The fifth time Sameer and I sleep together, I glance at the Eye of Horus tattoo on his bicep, which at first seemed kind of dumb until I remembered that it’s supposed to be a symbol of protection, and then I liked it. Distracted by the Eye, I forget to breathe for a moment.

One moment of suspended breath.

One moment of breathlessness is reminder enough, a reminder of my own breathlessness during the rape, a reminder of my rapist’s heavy breathing.

I stop moving on top of Sameer. He freezes. “Are you going to throw up?” he asks and twists to pick up the trashcan next to his bed.

I am not going to throw up. I am going to implode. I wrote in my article of my early attempts to have sex post-rape, I was trying to avoid the panic, to fight my body. Tonight, though, it is already too late; the fight has begun. Already my fists are clenched, my fingernails pressed tight into my skin, pools of bruise-blood gathering beneath the surface.

“No, no, don’t worry,” I lie to Sameer, because the panic attack that is starting makes me afraid of what a man can do to me. In my mind I see an alleyway, pitch dark, and the silhouette of a man I don’t recognize. In reality, I am in a dimly-lit bedroom and intimately familiar with the unshadowed face of the man before me. I tell Sameer, “don’t worry,” over and over again until, minutes later, I leave. “Don’t worry,”—a central message of my article, don’t worry, we are all in this together, don’t worry. Or are we? Not everybody experiences panic related to sex; most people have not been raped. Can stories bridge this gap, dissolve this isolation?

I remember that my clothes are on the other side of his apartment. The bathroom is closer; I slam the door behind me as I flip the only light switch my fingers can find in the dark. The shower light turns on. Fluorescence pours from behind its glass door across the cold white tiles. I remember the times I have run into bathrooms before, trying to calm down, trying to sanitize something messy inside me so that I can explain it to the men I choose to sleep with. I widen my eyes at the sight of myself in the bathroom mirror as if doing so will help me sense danger that isn’t there. My eyes are shot through with red.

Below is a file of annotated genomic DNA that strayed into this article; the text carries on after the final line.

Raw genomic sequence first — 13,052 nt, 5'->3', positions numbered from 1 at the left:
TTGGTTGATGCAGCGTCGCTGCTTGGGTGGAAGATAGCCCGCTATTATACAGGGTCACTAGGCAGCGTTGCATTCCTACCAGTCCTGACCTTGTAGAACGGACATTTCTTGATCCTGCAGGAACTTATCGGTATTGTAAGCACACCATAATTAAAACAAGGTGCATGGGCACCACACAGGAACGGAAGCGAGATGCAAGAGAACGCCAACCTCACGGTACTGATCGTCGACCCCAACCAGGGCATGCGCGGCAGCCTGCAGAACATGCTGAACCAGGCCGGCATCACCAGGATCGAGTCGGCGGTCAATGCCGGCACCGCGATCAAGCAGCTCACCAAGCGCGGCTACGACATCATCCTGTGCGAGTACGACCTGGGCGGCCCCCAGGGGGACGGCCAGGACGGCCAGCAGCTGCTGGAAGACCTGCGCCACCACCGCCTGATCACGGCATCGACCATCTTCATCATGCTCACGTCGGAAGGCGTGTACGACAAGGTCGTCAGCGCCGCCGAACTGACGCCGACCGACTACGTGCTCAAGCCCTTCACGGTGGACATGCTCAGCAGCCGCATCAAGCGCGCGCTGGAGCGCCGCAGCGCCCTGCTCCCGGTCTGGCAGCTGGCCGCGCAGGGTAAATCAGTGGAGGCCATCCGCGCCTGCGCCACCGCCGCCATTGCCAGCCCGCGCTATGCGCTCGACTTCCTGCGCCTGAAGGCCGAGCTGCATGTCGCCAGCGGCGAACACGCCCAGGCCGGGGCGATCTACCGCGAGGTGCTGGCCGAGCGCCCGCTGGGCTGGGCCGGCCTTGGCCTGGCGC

I give Sameer a watered down smile as I slip my body out of the bathroom and tell him, again, “Don’t worry.” As my shaking hands pull layers of cotton and denim and polyester over my limbs and torso, tugging cloth against skin now covered with goosebumps, I tell him, “I’m fine.” I look at him one last time, tears still streaming down my cheeks and around the corners of my jaw. “I’m okay.” I move toward the door and snatch my dirty socks off his living room floor. I carry them with me, palm sweat dampening the warm knit cloth, but I do not stop to put them on.

I try to open the door of Sameer’s apartment, but it is deadbolted, and in that moment I can’t solve a problem as complex as a door with more than one lock, and I slam the deadbolt against the doorframe over and over. Sameer edges past me in the hallway with his palms held up—he is innocent—and rotates it for me. He does not speak, but later I would wonder more specifically about what he was thinking. Was he worried about me, about himself? Did he worry he had caused this? Was he worried how I would describe this?

***

In my article I wrote about the good men, the things they have said that have calmed me. I wrote about my ex, whom I rebuffed mid-hookup, and who, rather than pressuring me, smiled and said, “I don’t want to have sex with you when you don’t want to have sex; why would I want to do that?”

In my article I did not write about men like Sameer, who asked me just one question when he saw me sobbing outside his apartment door: “Can you go down to the lobby? I don’t want you to wake my neighbors.” That is the kind of conversation that I scrubbed out of the article—one that complicates something already complicated enough.

There is so much more than what made it into the magazine article.

I feel panic-sweat oozing out of my hands, feel the brain-like creases of the balled-up socks against palm. I carry my socks in my right hand and my shoes in my left until I am halfway down his stairs, halfway to the promise of an empty midnight street, and slip them on. When facing a panic attack, I am buried deep within myself, unreachable, untouchable. Can my story really make anybody feel less alone?

I jog through sheets of rain, down empty residential streets lined with brownstones like his, angling for the 7-Eleven I know will be open at this hour, the one I know sells cigarettes, the promise of air. In smiling daylight hours, these cashiers ID me. They do not ID the crying midnight girl, soaked with rain, a torn fake leather jacket tugged on so that the shirt beneath has bunched into a knot against her back.

I pass a man and a woman as I walk down an alleyway in the rain, the air I’ve inhaled through my cigarette rushing through me, air I could not access for that one terrifying moment in Sameer’s apartment. I wonder how a woman I pass feels about being there. I know what can happen in alleyways. I wonder how drunk she is. I wonder if she is okay. But I know I would never stop to check, never stop for her. How could I help? How could anything I say, anything I write, help anyone? I run.